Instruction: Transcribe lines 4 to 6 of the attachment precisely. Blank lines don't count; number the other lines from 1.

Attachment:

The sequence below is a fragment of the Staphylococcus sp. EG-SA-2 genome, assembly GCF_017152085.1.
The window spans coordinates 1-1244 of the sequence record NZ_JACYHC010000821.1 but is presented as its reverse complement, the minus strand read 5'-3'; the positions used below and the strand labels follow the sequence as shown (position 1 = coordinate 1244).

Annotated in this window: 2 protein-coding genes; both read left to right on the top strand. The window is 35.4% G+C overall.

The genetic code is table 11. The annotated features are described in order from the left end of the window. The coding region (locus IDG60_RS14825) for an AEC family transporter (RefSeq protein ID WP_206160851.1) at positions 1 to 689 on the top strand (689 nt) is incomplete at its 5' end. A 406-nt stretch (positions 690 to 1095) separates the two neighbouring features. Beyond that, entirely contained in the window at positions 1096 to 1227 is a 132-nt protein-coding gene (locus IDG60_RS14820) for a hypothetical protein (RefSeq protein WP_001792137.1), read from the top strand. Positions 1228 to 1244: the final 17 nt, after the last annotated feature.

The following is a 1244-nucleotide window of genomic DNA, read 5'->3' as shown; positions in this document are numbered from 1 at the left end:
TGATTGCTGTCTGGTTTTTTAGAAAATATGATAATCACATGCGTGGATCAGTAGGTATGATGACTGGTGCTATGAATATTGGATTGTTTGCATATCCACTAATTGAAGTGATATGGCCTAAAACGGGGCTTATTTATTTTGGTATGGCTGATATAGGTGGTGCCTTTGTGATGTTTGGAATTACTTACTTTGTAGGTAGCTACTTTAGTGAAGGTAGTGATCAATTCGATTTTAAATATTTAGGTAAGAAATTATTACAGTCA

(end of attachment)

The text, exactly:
The genetic code is table 11. The annotated features are described in order from the left end of the window. The coding region (locus IDG60_RS14825) for an AEC family transporter (RefSeq protein ID WP_206160851.1) at positions 1 to 689 on the top strand (689 nt) is incomplete at its 5' end. A 406-nt stretch (positions 690 to 1095) separates the two neighbouring features. Beyond that, entirely contained in the window at positions 1096 to 1227 is a 132-nt protein-coding gene (locus IDG60_RS14820) for a hypothetical protein (RefSeq protein WP_001792137.1), read from the top strand. Positions 1228 to 1244: the final 17 nt, after the last annotated feature.

The following is a 1244-nucleotide window of genomic DNA, read 5'->3' as shown; positions in this document are numbered from 1 at the left end:
TGATTGCTGTCTGGTTTTTTAGAAAATATGATAATCACATGCGTGGATCAGTAGGTATGATGACTGGTGCTATGAATATTGGATTGTTTGCATATCCACTAATTGAAGTGATATGGCCTAAAACGGGGCTTATTTATTTTGGTATGGCTGATATAGGTGGTGCCTTTGTGATGTTTGGAATTACTTACTTTGTAGGTAGCTACTTTAGTGAAGGTAGTGATCAATTCGATTTTAAATATTTAGGTAAGAAATTATTACAGTCA